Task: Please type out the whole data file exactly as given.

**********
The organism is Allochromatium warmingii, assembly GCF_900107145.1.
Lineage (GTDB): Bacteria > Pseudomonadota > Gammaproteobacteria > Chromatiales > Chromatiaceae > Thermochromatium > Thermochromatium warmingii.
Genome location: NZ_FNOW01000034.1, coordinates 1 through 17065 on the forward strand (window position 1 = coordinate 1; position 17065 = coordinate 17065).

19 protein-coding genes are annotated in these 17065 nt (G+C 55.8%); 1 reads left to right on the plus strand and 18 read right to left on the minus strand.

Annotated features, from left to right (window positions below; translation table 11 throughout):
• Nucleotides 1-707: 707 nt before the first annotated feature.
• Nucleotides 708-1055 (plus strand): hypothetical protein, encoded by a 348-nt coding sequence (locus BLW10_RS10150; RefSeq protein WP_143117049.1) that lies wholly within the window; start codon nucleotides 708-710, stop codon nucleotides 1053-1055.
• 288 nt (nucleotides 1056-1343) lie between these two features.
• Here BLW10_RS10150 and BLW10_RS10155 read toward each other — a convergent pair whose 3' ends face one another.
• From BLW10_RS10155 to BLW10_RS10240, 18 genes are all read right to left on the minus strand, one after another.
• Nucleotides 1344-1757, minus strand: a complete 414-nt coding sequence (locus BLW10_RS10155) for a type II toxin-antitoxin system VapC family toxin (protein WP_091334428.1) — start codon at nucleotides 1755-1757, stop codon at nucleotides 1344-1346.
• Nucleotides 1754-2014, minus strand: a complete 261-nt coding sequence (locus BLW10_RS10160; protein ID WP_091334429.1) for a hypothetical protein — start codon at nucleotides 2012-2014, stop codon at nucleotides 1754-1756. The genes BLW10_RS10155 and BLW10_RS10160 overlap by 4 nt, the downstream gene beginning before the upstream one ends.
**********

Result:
The organism is Allochromatium warmingii, assembly GCF_900107145.1.
Lineage (GTDB): Bacteria > Pseudomonadota > Gammaproteobacteria > Chromatiales > Chromatiaceae > Thermochromatium > Thermochromatium warmingii.
Genome location: NZ_FNOW01000034.1, coordinates 1 through 17065 on the forward strand (window position 1 = coordinate 1; position 17065 = coordinate 17065).

19 protein-coding genes are annotated in these 17065 nt (G+C 55.8%); 1 reads left to right on the plus strand and 18 read right to left on the minus strand.

Annotated features, from left to right (window positions below; translation table 11 throughout):
• Nucleotides 1-707: 707 nt before the first annotated feature.
• Nucleotides 708-1055 (plus strand): hypothetical protein, encoded by a 348-nt coding sequence (locus BLW10_RS10150; RefSeq protein WP_143117049.1) that lies wholly within the window; start codon nucleotides 708-710, stop codon nucleotides 1053-1055.
• 288 nt (nucleotides 1056-1343) lie between these two features.
• Here BLW10_RS10150 and BLW10_RS10155 read toward each other — a convergent pair whose 3' ends face one another.
• From BLW10_RS10155 to BLW10_RS10240, 18 genes are all read right to left on the minus strand, one after another.
• Nucleotides 1344-1757, minus strand: a complete 414-nt coding sequence (locus BLW10_RS10155) for a type II toxin-antitoxin system VapC family toxin (protein WP_091334428.1) — start codon at nucleotides 1755-1757, stop codon at nucleotides 1344-1346.
• Nucleotides 1754-2014, minus strand: a complete 261-nt coding sequence (locus BLW10_RS10160; protein ID WP_091334429.1) for a hypothetical protein — start codon at nucleotides 2012-2014, stop codon at nucleotides 1754-1756. The genes BLW10_RS10155 and BLW10_RS10160 overlap by 4 nt, the downstream gene beginning before the upstream one ends.